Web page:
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Per Diems Are in the Envelope: Part 2



Great Guns director Calum Macdiarmid continues his three-part travel diary, this time stopping off in Santiago and Crete

Per Diems Are in the Envelope: Part 2

One of the great joys of this industry has been, until recently, all the travel.

I’ve heard shoots abroad referred to as a ‘sholiday’ - even though they can be incredibly stressful, you are nonetheless in a foreign land away from all the more ordinary stresses, where the pressures of delivering expands to fill your entire consciousness. For a brief week or two, nothing in the world matters… from paying your rent to social obligations, it all goes out the window. Coupled with room service this can be a strangely pleasurable escape.

The following is a photo diary of those adventures abroad, for work, leisure and everything in-between.


I booked a KY jelly commercial a couple of years ago which we filmed in Santiago. The entire film was shot in a bedroom... It seems mad to travel that far for a bedroom (it was nothing special) but we were there because agency was from the US and due to the difference of economies this was the cheapest place to film. Great! I’d never been to South America before.

The most memorable incident occurred during a rare few hours of free time. As you can see from the photo below, the hotel was in a valley surrounded by hills and mountains. I thought I’d get some exercise and take a little jog up the hill. I’d been jogging for about 30 minutes and was about half way up when I came across a little home-made shanty house. There were a lot of homeless in this area and some of them had taken to the hills to build quite elaborate living spaces. I came round a corner straight into the biggest dog I’d ever seen... like a steroid injected Mastiff or something. It was off a leash, and went absolutely apeshit - it must have got a shock itself - and immediately went for me.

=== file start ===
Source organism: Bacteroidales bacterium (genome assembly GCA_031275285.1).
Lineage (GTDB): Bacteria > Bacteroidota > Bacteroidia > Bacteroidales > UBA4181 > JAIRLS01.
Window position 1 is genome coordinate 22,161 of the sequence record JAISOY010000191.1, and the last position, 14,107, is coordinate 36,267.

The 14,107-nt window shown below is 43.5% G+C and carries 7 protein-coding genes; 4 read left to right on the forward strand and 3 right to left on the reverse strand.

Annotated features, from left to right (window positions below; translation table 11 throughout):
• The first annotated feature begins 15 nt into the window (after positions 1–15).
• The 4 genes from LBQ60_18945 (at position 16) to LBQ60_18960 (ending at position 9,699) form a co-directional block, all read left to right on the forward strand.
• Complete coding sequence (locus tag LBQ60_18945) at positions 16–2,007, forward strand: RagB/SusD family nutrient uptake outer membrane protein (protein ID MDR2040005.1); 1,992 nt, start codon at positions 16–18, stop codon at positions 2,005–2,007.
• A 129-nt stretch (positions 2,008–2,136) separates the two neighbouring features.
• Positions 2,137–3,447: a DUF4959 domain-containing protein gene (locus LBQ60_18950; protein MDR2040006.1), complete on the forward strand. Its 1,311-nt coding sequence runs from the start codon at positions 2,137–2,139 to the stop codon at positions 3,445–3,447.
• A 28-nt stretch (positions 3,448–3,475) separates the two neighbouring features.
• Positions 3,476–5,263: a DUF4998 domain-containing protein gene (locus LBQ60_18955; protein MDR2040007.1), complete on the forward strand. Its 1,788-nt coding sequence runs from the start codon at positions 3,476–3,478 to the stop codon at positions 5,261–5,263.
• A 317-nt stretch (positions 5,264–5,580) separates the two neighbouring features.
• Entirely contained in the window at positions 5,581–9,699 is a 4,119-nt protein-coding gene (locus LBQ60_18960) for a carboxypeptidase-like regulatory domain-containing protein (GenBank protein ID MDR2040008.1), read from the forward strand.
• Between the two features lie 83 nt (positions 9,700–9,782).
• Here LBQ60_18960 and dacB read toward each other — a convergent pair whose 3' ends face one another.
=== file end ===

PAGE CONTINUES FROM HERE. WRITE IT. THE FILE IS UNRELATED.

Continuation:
This thing was HUGE. I somehow managed to dodge the first couple of lunges and pulled a stick off a tree which I tried to fend him off with... but he kept coming... and I kept swiping back... it was like I was having a sword fight with this mad dog... parrying his lunges with the stick and all the time I’m taking steps backwards, stumbling over everything... until I fall off the edge of the mountain and start tumbling down this ravine filled with stones. I must have fallen about 50ft and all these rocks are rolling along with me... it was like a Spielberg movie only much more painful. Luckily the land flattened out and me and the rocks all skidded to a halt.

I pulled myself up... I was pretty battered and bruised but actually OK. The dog was stood over the ledge and still going apeshit barking down at me. Realising I was actually somehow not seriously hurt I put my headphones back in and continued back down the mountain. I eventually even allowed myself a little laugh as the adrenaline gave way to a post-trauma endorphin release. I got back to my hotel room and I was still listening to music but imagined I could still hear that dog barking away as if it was in right front of me. I thought to myself the experience must have actually been quite traumatic if I’m hearing a dog barking over my music. Then I took my headphones out and realised I wasn’t imagining it. This fucking dog was still going absolutely bonkers and was so massive he was able to use his lung capacity to project his bark over the entire valley so that I could hear it through my balcony windows in my room.